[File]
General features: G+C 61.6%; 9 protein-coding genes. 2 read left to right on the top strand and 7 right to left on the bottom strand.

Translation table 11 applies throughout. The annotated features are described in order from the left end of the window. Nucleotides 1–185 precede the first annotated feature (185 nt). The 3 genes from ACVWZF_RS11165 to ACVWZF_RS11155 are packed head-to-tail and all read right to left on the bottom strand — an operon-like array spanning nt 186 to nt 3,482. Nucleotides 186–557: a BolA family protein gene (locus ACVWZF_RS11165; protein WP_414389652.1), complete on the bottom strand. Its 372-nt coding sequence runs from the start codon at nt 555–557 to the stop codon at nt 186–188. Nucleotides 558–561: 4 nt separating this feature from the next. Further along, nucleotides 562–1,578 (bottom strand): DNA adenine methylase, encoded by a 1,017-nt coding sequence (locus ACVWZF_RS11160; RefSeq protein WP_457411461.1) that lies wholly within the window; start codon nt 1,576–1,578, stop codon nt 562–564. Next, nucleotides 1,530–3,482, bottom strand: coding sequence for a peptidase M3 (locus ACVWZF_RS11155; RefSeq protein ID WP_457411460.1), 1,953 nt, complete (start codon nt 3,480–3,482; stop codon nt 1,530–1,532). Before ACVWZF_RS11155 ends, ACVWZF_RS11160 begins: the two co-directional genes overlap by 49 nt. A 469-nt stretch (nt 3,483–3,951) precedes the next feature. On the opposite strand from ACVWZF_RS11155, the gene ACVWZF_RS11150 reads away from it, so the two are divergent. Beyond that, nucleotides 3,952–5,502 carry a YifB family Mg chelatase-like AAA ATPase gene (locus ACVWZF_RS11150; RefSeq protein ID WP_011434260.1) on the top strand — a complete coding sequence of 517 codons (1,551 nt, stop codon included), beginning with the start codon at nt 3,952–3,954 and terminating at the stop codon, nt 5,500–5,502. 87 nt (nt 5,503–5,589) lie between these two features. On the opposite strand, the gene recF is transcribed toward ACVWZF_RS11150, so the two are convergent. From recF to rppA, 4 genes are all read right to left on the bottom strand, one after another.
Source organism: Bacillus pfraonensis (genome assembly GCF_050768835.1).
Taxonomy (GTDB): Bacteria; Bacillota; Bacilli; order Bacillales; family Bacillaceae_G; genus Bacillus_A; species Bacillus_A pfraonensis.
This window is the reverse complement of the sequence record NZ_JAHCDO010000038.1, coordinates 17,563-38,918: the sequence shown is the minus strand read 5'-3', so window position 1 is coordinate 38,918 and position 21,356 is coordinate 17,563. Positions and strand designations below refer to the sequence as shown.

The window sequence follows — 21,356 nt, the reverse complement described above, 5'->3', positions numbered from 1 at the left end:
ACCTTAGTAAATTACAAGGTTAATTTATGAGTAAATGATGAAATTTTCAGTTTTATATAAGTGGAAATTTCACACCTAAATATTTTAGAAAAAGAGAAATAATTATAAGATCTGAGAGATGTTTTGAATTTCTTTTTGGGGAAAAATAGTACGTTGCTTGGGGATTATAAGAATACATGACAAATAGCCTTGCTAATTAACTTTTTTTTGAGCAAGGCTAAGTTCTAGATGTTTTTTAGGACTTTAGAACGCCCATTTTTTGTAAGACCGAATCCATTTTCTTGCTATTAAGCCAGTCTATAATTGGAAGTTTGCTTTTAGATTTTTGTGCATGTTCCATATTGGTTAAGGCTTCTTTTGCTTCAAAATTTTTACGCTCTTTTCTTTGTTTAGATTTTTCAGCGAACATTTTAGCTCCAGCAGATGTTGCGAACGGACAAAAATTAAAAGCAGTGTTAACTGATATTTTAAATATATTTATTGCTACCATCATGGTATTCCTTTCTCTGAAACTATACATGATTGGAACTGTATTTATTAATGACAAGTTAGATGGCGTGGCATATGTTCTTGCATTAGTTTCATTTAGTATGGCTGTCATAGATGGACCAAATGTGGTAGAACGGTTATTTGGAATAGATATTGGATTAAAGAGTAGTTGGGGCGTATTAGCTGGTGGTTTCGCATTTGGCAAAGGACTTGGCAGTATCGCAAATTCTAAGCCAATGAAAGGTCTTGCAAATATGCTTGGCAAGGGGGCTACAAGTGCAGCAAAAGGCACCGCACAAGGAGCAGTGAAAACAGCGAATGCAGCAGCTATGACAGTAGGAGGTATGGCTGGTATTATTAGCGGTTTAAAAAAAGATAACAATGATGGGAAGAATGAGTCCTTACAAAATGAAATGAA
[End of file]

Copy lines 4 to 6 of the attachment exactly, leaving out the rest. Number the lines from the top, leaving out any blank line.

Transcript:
Taxonomy (GTDB): Bacteria; Bacillota; Bacilli; order Bacillales; family Bacillaceae_G; genus Bacillus_A; species Bacillus_A pfraonensis.
This window is the reverse complement of the sequence record NZ_JAHCDO010000038.1, coordinates 17,563-38,918: the sequence shown is the minus strand read 5'-3', so window position 1 is coordinate 38,918 and position 21,356 is coordinate 17,563. Positions and strand designations below refer to the sequence as shown.

The window sequence follows — 21,356 nt, the reverse complement described above, 5'->3', positions numbered from 1 at the left end: